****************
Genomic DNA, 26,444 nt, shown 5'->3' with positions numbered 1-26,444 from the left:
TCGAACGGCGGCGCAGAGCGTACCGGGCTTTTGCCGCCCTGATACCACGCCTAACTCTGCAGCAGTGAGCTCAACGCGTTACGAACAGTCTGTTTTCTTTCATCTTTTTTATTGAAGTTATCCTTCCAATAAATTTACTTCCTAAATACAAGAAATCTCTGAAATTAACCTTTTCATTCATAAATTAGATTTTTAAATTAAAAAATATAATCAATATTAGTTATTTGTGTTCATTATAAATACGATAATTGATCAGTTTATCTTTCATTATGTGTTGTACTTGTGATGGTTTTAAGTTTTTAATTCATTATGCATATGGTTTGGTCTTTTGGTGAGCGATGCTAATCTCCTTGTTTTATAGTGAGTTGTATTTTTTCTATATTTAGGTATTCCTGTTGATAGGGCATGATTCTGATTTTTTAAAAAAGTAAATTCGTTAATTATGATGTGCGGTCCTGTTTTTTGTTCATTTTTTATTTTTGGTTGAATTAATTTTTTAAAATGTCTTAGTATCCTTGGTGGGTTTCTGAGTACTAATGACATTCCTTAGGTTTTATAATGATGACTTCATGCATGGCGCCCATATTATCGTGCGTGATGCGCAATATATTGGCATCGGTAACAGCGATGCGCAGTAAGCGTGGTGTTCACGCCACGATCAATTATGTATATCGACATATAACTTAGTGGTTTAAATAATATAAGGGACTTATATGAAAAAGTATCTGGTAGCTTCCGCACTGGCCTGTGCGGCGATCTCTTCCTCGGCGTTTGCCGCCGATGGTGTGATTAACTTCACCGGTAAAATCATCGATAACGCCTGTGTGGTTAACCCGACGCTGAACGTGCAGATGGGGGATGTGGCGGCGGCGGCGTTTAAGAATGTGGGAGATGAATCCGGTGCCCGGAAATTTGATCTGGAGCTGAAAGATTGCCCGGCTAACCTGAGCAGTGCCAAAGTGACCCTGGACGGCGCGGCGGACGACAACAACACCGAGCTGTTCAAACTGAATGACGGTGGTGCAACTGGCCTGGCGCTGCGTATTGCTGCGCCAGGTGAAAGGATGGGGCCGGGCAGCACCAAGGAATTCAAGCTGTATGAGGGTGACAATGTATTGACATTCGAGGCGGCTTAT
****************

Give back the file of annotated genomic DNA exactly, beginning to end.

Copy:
Genomic DNA, 26,444 nt, shown 5'->3' with positions numbered 1-26,444 from the left:
TCGAACGGCGGCGCAGAGCGTACCGGGCTTTTGCCGCCCTGATACCACGCCTAACTCTGCAGCAGTGAGCTCAACGCGTTACGAACAGTCTGTTTTCTTTCATCTTTTTTATTGAAGTTATCCTTCCAATAAATTTACTTCCTAAATACAAGAAATCTCTGAAATTAACCTTTTCATTCATAAATTAGATTTTTAAATTAAAAAATATAATCAATATTAGTTATTTGTGTTCATTATAAATACGATAATTGATCAGTTTATCTTTCATTATGTGTTGTACTTGTGATGGTTTTAAGTTTTTAATTCATTATGCATATGGTTTGGTCTTTTGGTGAGCGATGCTAATCTCCTTGTTTTATAGTGAGTTGTATTTTTTCTATATTTAGGTATTCCTGTTGATAGGGCATGATTCTGATTTTTTAAAAAAGTAAATTCGTTAATTATGATGTGCGGTCCTGTTTTTTGTTCATTTTTTATTTTTGGTTGAATTAATTTTTTAAAATGTCTTAGTATCCTTGGTGGGTTTCTGAGTACTAATGACATTCCTTAGGTTTTATAATGATGACTTCATGCATGGCGCCCATATTATCGTGCGTGATGCGCAATATATTGGCATCGGTAACAGCGATGCGCAGTAAGCGTGGTGTTCACGCCACGATCAATTATGTATATCGACATATAACTTAGTGGTTTAAATAATATAAGGGACTTATATGAAAAAGTATCTGGTAGCTTCCGCACTGGCCTGTGCGGCGATCTCTTCCTCGGCGTTTGCCGCCGATGGTGTGATTAACTTCACCGGTAAAATCATCGATAACGCCTGTGTGGTTAACCCGACGCTGAACGTGCAGATGGGGGATGTGGCGGCGGCGGCGTTTAAGAATGTGGGAGATGAATCCGGTGCCCGGAAATTTGATCTGGAGCTGAAAGATTGCCCGGCTAACCTGAGCAGTGCCAAAGTGACCCTGGACGGCGCGGCGGACGACAACAACACCGAGCTGTTCAAACTGAATGACGGTGGTGCAACTGGCCTGGCGCTGCGTATTGCTGCGCCAGGTGAAAGGATGGGGCCGGGCAGCACCAAGGAATTCAAGCTGTATGAGGGTGACAATGTATTGACATTCGAGGCGGCTTAT